A road trip around Australia will never be as complete and fulfilling as it would be if you do not have a trailer with you. Whether you travel with your family or friends, parking and camping out with a trailer is such a bonza experience everyone should try out. Given that the country has caravan and tourist parks for those who seek the enjoyment that life on the road brings, driving with a trailer, though, has specific rules and regulations.
If you assumed that you can just go on your sojourn and drive with a trailer, you might want to check the laws concerning the towing of a trailer. Not only does a trailer require advanced driving skills, the vehicles you are bringing must be standard.
So, before you set out on your journey, check out the caravan parts and trailer accessories that are available on the market. These can, more or less, make your journey convenient and hassle-free. No one would want to go out on the road worrying about their trip. The life on the road, of course, comes with risks. These dangers are something you can mitigate with ample preparation.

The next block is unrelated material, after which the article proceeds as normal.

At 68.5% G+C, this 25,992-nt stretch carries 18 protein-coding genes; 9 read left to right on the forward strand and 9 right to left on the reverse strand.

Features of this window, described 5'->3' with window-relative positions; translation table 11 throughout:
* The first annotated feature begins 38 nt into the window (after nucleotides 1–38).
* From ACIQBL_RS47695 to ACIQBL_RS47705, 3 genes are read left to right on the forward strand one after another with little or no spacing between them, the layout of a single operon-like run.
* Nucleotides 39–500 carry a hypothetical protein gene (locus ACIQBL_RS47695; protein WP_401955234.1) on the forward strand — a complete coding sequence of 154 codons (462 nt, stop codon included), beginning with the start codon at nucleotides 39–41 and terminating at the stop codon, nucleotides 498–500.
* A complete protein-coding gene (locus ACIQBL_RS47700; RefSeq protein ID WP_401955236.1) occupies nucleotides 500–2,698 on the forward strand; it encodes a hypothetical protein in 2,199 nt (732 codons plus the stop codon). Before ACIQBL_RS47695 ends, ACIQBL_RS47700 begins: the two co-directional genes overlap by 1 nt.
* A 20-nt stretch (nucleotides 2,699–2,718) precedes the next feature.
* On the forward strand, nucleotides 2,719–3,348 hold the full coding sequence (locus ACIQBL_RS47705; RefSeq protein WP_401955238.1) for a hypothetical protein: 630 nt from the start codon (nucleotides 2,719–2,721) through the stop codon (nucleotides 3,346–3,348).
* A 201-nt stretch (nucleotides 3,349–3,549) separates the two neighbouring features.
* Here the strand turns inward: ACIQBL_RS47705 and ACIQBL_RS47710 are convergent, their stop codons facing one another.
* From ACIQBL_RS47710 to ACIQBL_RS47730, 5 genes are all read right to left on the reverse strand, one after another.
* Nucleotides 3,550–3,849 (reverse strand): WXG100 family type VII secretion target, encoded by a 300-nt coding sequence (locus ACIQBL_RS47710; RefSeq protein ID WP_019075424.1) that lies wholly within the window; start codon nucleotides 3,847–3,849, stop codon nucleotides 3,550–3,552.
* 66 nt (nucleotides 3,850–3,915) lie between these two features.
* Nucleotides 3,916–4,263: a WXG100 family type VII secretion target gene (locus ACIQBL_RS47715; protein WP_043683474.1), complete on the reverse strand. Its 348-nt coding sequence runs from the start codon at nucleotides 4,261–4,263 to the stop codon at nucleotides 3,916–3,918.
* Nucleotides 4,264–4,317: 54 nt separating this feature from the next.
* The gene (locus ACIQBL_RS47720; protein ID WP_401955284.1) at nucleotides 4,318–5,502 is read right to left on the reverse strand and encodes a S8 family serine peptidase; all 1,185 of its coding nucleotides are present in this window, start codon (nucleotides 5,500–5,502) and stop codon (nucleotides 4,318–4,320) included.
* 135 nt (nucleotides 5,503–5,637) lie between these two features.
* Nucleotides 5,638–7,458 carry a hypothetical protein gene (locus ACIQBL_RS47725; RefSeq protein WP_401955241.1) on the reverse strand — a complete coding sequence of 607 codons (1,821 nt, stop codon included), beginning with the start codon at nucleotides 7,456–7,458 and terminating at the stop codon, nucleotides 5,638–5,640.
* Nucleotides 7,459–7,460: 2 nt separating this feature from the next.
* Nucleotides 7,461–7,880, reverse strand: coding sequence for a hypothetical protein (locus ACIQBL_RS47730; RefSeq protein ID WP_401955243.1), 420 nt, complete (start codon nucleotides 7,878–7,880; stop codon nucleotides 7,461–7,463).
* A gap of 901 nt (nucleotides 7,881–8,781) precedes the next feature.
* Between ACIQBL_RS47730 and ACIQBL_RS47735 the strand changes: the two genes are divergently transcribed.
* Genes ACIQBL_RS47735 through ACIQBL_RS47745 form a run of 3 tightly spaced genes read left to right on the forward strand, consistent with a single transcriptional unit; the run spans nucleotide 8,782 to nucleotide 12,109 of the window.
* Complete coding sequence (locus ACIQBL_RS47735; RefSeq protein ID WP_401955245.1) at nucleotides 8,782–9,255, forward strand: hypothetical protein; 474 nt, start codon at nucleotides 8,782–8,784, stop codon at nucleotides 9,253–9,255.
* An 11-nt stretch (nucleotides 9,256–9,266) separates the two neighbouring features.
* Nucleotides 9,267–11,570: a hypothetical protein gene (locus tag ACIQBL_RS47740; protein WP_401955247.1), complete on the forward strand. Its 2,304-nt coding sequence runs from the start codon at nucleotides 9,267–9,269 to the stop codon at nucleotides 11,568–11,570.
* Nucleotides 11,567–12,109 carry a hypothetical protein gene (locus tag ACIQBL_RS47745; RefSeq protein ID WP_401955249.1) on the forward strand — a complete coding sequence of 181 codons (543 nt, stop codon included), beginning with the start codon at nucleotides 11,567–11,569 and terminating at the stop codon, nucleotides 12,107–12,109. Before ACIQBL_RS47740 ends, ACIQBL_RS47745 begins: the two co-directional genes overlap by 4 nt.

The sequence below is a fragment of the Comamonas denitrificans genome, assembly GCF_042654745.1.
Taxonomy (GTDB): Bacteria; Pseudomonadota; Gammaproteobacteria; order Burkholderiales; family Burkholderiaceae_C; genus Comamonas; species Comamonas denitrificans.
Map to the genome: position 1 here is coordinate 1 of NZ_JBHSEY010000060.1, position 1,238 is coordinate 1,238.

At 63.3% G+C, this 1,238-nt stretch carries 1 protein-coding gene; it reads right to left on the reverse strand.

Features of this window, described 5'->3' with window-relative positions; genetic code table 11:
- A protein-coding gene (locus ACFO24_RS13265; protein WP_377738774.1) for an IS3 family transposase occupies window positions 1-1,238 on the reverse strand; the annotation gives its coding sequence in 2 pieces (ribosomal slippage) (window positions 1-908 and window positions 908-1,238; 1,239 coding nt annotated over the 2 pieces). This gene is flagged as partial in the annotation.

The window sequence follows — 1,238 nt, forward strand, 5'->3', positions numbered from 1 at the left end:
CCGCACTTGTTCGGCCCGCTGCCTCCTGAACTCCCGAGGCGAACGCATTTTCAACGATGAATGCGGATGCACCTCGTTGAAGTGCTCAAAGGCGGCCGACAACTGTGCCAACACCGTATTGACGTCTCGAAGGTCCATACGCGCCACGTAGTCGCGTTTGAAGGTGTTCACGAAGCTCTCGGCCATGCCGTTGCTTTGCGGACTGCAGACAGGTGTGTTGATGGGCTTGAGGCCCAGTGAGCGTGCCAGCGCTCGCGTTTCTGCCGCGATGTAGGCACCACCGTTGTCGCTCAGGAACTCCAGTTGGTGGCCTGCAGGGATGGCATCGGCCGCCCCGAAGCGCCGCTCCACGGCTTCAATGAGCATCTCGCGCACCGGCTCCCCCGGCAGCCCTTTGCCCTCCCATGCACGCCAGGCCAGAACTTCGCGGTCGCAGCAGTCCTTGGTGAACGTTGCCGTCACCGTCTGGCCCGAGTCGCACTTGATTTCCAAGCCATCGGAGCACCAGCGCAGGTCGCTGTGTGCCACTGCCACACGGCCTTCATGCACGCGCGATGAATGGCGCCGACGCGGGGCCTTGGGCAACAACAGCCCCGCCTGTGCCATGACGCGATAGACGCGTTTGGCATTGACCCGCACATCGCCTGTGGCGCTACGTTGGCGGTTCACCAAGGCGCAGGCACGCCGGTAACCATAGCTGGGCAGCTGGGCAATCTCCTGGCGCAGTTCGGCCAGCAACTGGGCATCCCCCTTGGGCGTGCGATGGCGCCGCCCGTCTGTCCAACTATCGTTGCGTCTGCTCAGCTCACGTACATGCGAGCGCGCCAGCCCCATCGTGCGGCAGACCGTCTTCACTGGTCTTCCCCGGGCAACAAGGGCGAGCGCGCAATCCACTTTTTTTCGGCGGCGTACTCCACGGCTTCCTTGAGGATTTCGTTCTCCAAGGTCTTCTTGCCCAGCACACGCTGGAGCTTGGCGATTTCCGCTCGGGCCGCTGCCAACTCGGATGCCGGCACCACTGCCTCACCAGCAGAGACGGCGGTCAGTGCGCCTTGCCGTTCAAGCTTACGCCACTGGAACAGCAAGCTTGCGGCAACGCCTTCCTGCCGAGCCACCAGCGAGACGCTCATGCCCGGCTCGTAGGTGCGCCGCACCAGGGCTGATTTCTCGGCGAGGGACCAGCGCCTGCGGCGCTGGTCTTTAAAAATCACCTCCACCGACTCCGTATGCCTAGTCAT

Listed below are the things you ought to consider as you plan your trailer trip:
- Trailers and caravans affect the way you manoeuvre your vehicle. Taking this into consideration, make sure that you check how a trailer consumes additional fuel, slows down acceleration and braking, and also, affects the control of your vehicle. The length, width and weight of a trailer might cause an inexperienced driver some inconvenience on the road.
- Towing more than a single trailer is illegal and the trailer is not allowed to carry passengers.
- In a lightless road, the distance between your vehicle and a heavy vehicle in front of you should be at least 60 metres.
- Practising drivers and provisional motorcycle riders cannot tow. P1 car licence holders, on the one hand, can only tow small trailers of 250 kg unloaded weight.
It is important that you know the towing capacity of your vehicle. This includes being aware of the trailer or caravan’s weight as well. Not doing so may result in unfortunate road accidents and costly damages. Road safety comes first.